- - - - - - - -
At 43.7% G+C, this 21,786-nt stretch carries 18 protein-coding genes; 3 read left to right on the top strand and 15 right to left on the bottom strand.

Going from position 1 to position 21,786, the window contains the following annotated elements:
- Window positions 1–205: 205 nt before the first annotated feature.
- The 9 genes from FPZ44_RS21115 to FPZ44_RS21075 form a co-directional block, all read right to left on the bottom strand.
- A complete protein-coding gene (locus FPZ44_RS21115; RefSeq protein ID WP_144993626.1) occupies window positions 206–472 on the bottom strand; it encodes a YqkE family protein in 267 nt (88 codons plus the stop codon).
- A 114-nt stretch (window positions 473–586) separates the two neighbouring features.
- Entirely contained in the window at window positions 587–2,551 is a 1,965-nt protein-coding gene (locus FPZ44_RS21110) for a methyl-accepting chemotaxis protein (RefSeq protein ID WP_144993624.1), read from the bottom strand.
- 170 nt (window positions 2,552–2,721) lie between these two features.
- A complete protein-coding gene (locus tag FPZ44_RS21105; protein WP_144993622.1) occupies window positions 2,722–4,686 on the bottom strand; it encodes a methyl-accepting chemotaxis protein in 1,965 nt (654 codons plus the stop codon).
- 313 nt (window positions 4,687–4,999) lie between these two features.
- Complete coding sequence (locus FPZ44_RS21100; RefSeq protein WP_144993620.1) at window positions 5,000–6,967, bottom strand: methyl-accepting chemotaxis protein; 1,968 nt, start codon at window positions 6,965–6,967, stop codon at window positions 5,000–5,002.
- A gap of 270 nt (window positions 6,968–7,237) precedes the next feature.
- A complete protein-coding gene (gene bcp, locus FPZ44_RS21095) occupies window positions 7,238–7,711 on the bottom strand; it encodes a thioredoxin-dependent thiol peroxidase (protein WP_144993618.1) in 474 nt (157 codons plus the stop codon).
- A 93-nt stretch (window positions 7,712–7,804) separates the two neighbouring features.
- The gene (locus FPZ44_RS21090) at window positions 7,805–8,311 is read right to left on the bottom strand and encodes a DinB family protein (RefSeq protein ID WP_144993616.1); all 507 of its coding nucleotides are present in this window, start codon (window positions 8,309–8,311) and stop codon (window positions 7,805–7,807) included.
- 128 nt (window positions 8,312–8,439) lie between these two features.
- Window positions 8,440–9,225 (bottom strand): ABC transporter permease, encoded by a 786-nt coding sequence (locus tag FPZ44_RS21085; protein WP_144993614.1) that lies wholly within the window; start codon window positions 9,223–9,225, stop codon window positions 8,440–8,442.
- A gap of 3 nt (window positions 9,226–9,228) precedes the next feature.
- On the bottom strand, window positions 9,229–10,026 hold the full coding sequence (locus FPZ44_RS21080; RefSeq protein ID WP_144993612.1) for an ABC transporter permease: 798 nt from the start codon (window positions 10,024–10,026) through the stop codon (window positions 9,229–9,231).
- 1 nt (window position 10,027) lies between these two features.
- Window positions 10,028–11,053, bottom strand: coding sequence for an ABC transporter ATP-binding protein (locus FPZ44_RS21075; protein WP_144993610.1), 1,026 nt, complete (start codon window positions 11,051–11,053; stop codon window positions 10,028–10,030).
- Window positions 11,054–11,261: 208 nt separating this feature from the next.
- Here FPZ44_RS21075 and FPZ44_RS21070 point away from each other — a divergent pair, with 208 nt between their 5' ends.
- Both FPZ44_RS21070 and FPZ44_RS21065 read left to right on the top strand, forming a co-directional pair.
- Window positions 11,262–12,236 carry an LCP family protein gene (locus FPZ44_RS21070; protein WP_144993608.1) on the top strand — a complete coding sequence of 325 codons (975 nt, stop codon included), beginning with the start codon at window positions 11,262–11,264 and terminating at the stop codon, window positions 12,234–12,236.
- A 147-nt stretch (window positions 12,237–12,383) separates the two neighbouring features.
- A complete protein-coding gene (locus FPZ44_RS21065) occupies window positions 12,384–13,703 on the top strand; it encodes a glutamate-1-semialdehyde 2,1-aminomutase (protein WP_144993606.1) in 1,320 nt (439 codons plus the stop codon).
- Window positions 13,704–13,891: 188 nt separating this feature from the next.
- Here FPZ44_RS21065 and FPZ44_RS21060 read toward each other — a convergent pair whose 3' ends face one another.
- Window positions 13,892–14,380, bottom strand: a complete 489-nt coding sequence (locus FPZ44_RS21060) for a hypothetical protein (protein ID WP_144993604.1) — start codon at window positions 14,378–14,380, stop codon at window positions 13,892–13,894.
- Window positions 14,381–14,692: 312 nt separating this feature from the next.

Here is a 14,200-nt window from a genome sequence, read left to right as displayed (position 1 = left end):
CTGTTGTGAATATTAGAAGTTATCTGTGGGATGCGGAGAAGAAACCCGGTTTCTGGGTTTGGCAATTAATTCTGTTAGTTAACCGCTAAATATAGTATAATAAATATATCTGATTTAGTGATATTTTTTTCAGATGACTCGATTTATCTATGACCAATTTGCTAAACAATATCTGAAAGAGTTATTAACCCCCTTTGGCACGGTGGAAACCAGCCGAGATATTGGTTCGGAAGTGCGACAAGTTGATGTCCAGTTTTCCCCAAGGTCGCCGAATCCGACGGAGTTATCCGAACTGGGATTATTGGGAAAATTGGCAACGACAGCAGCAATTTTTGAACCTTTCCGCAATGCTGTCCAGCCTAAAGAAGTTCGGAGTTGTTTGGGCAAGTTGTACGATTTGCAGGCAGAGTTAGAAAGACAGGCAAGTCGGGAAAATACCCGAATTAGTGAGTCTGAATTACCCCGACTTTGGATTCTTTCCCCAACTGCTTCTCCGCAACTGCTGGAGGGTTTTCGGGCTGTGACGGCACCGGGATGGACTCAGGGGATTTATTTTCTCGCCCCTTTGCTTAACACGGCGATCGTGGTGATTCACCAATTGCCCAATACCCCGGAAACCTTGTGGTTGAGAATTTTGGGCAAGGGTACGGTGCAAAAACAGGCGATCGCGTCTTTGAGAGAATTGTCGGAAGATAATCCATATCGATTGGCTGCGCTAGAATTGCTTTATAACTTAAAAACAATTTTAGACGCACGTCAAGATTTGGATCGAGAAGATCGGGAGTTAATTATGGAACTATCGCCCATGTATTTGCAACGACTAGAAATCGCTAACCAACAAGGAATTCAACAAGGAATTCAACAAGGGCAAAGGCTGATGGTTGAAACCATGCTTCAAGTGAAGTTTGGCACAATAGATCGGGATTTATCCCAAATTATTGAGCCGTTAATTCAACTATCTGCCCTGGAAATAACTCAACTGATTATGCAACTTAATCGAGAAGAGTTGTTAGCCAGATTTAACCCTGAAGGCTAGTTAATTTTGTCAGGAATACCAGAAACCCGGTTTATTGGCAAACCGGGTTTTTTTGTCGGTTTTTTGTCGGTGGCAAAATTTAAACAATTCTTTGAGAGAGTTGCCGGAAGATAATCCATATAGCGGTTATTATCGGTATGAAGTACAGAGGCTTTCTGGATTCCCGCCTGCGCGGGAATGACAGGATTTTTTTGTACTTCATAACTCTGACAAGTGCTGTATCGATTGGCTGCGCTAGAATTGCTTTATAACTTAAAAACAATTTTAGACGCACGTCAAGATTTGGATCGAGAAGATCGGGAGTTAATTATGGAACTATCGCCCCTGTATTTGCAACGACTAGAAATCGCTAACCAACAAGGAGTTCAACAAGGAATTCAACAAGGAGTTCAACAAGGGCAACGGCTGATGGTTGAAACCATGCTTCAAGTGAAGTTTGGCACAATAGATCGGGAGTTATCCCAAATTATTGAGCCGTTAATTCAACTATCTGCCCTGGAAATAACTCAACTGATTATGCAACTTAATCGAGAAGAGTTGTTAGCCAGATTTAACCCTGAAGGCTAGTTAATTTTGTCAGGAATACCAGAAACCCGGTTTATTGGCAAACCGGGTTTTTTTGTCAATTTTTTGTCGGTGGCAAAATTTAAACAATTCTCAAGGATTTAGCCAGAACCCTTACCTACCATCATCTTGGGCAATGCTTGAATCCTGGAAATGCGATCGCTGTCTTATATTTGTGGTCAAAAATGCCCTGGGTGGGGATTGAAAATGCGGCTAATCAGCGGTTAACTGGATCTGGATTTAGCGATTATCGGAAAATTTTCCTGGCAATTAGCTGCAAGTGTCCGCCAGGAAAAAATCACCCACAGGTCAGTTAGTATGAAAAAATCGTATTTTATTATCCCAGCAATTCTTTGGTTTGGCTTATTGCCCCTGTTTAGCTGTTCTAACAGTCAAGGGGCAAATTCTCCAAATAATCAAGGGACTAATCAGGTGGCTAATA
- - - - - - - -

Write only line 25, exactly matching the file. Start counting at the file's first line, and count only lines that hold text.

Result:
- Window positions 11,262–12,236 carry an LCP family protein gene (locus FPZ44_RS21070; protein WP_144993608.1) on the top strand — a complete coding sequence of 325 codons (975 nt, stop codon included), beginning with the start codon at window positions 11,262–11,264 and terminating at the stop codon, window positions 12,234–12,236.